On the Eve of an Election Call, Canada Revisits its Arctic Policies

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Whitehorse, Yukon Territory [Photo via Wikipedia]
Canada will be returning to the polls on 21 October and just before the election date was confirmed, the government of Prime Minister Justin Trudeau quietly published a long-awaited, and according to some commentators, long-delayed, updated set of policies for the Canadian North.

The main element of the policy documentation, the Arctic and Northern Policy Framework, was meant to update to the regional policies put forward by Mr Trudeau’s predecessor, Stephen Harper and included the Northern Strategy issued in 2009 and the Statement on Canada’s Arctic Foreign Policy published a year later. In June 2019 the Canadian Senate also published a standalone report, Northern Lights: A Wake-up Call for the Future of Canada [pdf], which highlighted the need to better protect the country’s Arctic sovereignty, empower the peoples in the Canadian Arctic, and concentrate on addressing critical infrastructure needs.

The big question, however, is how the updated policy framework will address the myriad domestic policy concerns in the Canadian Arctic, as well as the growing number of regional and international challenges facing the region, such as the possibility of the high north becoming an arena for strategic competition. The 2019 Framework included a forward by Carolyn Bennett, Minister of Crown-Indigenous Relations and Northern Affairs, who noted the documents were developed with extensive contributions from northern actors, including provincial and territorial governments in addition to Indigenous peoples.

The objectives of the new plan are expected to be carried out between now and 2030, with a specific set of goals and principles outlined as priorities for the Canadian Arctic. The ten principles incorporated the need to be inclusive in various policy decisions affecting the Arctic, and the requirement that Indigenous Persons and northern communities should specifically be engaged.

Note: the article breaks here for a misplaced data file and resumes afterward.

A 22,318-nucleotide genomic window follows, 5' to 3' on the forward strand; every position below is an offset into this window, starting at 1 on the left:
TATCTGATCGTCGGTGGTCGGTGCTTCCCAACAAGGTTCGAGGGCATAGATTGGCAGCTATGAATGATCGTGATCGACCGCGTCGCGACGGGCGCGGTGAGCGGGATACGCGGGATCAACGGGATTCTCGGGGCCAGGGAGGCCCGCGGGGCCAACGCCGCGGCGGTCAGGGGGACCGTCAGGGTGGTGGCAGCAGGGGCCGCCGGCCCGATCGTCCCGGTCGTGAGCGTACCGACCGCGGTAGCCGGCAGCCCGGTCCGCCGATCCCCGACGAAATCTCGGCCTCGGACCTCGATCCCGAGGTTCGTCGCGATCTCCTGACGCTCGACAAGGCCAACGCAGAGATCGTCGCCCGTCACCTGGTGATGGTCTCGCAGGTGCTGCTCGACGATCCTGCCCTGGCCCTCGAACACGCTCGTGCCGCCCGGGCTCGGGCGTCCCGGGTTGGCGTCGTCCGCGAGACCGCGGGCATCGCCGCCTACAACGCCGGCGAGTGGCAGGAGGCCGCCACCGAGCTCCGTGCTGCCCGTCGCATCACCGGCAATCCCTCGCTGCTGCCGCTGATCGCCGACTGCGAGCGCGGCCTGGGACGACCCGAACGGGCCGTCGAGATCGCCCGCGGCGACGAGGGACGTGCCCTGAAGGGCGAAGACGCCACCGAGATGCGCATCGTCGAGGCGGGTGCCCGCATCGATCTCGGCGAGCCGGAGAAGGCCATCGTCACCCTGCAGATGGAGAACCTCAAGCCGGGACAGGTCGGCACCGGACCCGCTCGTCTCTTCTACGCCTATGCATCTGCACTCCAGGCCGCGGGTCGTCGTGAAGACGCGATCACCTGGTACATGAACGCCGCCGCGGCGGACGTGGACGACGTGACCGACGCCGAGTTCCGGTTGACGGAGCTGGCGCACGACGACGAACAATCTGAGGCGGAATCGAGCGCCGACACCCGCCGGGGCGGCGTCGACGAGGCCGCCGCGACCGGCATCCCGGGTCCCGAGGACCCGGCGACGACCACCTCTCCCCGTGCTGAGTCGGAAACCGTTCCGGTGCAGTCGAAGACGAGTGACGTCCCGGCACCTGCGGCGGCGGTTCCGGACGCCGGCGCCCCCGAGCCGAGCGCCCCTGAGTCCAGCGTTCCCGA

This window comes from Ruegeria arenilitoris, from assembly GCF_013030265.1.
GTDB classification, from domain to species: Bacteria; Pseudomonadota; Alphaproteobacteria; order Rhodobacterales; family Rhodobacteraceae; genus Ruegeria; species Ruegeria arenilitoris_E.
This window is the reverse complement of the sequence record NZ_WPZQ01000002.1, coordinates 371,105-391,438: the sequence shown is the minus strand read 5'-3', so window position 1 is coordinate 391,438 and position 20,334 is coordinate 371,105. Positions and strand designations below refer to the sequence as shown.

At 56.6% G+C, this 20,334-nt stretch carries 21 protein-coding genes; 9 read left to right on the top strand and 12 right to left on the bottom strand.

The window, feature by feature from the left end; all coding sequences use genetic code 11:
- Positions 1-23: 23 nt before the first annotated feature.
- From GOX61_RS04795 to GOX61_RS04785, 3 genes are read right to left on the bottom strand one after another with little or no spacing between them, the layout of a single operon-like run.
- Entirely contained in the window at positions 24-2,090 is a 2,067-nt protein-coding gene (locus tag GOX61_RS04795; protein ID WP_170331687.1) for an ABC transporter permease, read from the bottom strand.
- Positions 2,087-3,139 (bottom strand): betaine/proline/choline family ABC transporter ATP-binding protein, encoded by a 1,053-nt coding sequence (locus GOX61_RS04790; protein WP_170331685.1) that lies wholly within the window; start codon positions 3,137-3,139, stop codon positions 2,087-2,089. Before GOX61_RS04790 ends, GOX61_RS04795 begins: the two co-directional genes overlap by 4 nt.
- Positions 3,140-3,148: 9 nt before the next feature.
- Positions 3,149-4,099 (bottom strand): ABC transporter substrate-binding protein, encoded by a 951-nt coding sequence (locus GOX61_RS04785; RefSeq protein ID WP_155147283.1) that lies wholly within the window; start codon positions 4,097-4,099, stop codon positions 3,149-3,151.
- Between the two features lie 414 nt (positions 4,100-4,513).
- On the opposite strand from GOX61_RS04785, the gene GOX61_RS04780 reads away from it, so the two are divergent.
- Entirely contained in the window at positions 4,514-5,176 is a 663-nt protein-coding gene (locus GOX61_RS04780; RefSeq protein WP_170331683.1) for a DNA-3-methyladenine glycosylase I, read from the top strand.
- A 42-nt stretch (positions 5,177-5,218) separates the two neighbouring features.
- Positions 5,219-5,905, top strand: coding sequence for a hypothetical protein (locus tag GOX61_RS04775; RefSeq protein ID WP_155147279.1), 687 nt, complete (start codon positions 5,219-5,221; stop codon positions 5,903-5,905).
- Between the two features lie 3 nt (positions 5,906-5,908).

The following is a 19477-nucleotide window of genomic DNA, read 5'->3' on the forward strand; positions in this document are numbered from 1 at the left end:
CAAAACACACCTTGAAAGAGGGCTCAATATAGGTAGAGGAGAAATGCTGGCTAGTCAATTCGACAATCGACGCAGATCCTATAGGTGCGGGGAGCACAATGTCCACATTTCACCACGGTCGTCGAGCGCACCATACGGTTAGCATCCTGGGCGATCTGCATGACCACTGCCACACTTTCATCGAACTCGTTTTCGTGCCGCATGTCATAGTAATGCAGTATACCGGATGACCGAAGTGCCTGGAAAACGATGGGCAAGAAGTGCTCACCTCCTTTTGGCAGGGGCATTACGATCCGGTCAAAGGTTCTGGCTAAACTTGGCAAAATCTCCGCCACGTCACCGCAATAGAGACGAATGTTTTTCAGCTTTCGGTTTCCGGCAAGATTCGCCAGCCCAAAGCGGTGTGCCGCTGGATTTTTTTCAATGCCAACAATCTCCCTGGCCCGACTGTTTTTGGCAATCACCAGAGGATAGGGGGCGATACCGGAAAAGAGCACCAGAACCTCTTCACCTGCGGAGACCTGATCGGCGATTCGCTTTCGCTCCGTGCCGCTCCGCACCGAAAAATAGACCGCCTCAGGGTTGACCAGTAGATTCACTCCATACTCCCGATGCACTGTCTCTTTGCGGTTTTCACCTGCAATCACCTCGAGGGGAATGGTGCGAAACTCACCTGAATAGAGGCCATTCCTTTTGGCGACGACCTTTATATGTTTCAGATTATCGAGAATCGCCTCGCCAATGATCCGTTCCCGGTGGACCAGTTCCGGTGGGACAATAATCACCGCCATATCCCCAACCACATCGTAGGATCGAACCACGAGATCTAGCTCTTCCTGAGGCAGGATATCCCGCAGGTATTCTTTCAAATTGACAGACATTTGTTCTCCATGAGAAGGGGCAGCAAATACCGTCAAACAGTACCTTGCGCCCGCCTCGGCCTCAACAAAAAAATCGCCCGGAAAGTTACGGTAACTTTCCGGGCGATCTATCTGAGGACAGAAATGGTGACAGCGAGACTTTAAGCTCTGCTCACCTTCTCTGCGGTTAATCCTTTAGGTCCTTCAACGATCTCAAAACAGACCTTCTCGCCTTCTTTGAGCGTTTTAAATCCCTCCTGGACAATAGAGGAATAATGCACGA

The goals in question are to ensure the health and wellbeing of Arctic Indigenous peoples, to develop infrastructure with the objective of closing income gaps with the rest of Canada, improve the strength of Arctic communities, to improve the understanding of the Canadian North, protect Arctic ecosystems, support the ‘rules-based international order’ of the Arctic in the face of various challenges, defend the Arctic and its peoples, and support the ongoing process of reconciliation between Aboriginal and Non-Aboriginal Peoples. In order to address these goals, there were specific calls for combatting regional poverty and health risks, developing sectors such as fishing and tourism for economic growth, and improving northern education.

For example, Yukon College in Whitehorse is making preparations to become the platform for Canada’s first Arctic university in 2020, with Ottawa pledging C$26 million (US$19 million) in March of this year to build a new science building touted as the ‘cornerstone’ of the nascent Yukon University. The environment also factored extensively in the Framework’s goals, with policies included to promote sustainable development and the reduction of greenhouse gases. Another major Canadian research facility, the Canadian High Arctic Research Station (CHARS), had its official opening last month.

Included in the report’s promises to improve infrastructure in Arctic Canada was the stated intent to provide ‘fast, reliable, and affordable broadband connectivity for all,’ including in the country’s northern regions. The question of internet access in the Canadian North has been a delicate one, especially considering that quality standards for connectivity are considered as having been neglected in the three Canadian Arctic territories (Northwest Territories, Nunavut, Yukon). None of these territories have to benefit from access to the types of unlimited data services found in the south, according to the Canadian Radio-television and Telecommunications Commission (CTRC).

The large territory and small populations of the Arctic territories have offered a special challenge for the construction of modern internet networks, resulting in services far more expensive as compared those of southern cities. As well, telecommunication networks in the Canadian North have been widely considered fragile and prone to accidental shutdowns, with Yukon being especially plagued by internet failures of late.

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[Map via Wiki-Voyage]